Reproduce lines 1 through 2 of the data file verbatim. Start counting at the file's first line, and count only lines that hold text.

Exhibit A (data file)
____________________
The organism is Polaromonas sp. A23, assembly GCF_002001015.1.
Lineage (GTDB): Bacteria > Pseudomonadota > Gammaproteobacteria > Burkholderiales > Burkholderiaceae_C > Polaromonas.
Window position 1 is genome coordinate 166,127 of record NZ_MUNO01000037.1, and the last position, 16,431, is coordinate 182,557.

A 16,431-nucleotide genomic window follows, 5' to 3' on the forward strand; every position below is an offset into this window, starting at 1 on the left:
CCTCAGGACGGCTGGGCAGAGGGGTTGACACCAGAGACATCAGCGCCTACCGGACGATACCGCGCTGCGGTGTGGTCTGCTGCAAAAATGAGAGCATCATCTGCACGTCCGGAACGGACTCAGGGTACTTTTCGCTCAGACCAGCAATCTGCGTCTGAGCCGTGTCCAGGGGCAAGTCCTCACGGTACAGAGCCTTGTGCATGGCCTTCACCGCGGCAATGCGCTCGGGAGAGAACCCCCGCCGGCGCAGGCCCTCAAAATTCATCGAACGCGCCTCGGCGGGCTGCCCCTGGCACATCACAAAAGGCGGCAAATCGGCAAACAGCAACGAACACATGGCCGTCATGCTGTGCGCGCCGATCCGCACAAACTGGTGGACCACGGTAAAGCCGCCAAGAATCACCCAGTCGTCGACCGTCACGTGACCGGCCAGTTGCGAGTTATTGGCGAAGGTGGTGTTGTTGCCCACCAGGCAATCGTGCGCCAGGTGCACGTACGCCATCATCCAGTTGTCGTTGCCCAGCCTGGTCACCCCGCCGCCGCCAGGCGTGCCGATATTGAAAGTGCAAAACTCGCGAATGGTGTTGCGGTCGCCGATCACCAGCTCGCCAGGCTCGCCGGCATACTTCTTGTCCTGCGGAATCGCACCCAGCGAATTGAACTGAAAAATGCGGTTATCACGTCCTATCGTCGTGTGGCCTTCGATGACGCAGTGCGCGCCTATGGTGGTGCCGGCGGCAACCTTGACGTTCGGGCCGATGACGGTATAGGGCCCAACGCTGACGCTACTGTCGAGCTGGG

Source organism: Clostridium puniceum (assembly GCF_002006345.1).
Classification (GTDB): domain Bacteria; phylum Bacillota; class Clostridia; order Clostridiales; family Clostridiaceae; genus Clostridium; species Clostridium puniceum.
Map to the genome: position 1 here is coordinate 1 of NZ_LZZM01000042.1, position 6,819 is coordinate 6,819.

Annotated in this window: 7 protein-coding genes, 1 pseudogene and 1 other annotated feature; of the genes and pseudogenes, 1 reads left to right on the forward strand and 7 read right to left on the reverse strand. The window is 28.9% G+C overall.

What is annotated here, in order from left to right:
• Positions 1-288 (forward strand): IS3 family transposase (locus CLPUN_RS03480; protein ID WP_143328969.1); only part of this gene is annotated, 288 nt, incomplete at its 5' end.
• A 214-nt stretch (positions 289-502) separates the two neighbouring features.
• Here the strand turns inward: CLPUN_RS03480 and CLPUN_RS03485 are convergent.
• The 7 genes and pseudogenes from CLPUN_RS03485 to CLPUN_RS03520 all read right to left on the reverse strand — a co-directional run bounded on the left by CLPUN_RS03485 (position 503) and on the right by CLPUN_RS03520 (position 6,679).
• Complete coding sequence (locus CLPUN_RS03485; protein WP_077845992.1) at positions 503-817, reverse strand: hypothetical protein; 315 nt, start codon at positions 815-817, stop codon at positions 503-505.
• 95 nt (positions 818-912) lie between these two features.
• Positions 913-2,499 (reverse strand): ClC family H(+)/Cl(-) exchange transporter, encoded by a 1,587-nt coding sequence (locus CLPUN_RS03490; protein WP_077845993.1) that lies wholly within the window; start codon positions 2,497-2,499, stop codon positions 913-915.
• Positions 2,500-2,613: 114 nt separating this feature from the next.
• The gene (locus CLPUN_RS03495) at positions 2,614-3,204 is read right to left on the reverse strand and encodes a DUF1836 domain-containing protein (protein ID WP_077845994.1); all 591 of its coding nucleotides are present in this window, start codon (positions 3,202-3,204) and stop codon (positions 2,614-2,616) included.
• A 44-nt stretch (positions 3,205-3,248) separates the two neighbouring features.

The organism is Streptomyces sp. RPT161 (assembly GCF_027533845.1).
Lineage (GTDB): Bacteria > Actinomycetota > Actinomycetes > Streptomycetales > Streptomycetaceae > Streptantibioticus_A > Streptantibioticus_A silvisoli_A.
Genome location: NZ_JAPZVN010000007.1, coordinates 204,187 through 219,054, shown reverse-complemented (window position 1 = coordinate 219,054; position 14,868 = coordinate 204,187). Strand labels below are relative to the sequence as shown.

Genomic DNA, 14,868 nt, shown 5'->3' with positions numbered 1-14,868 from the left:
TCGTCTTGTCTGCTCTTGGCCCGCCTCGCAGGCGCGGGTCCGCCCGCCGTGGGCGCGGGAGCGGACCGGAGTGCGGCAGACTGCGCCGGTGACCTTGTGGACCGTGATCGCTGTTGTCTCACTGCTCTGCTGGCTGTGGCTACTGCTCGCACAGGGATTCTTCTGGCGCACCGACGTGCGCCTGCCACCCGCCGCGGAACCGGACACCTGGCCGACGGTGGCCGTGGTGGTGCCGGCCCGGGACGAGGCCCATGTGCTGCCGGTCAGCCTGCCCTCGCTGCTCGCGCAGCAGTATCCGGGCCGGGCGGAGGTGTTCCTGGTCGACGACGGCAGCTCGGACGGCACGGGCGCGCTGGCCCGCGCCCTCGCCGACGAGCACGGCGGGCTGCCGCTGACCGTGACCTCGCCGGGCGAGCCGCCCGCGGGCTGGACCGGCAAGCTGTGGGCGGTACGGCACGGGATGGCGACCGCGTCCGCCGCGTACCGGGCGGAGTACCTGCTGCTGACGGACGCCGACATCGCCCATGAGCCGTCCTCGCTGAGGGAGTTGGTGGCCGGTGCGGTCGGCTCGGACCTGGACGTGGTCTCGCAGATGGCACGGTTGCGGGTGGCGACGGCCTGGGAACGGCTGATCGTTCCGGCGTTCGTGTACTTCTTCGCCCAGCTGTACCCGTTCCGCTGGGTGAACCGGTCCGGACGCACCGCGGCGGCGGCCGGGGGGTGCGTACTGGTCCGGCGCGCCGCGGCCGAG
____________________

The organism is Polaromonas sp. A23, assembly GCF_002001015.1.
Lineage (GTDB): Bacteria > Pseudomonadota > Gammaproteobacteria > Burkholderiales > Burkholderiaceae_C > Polaromonas.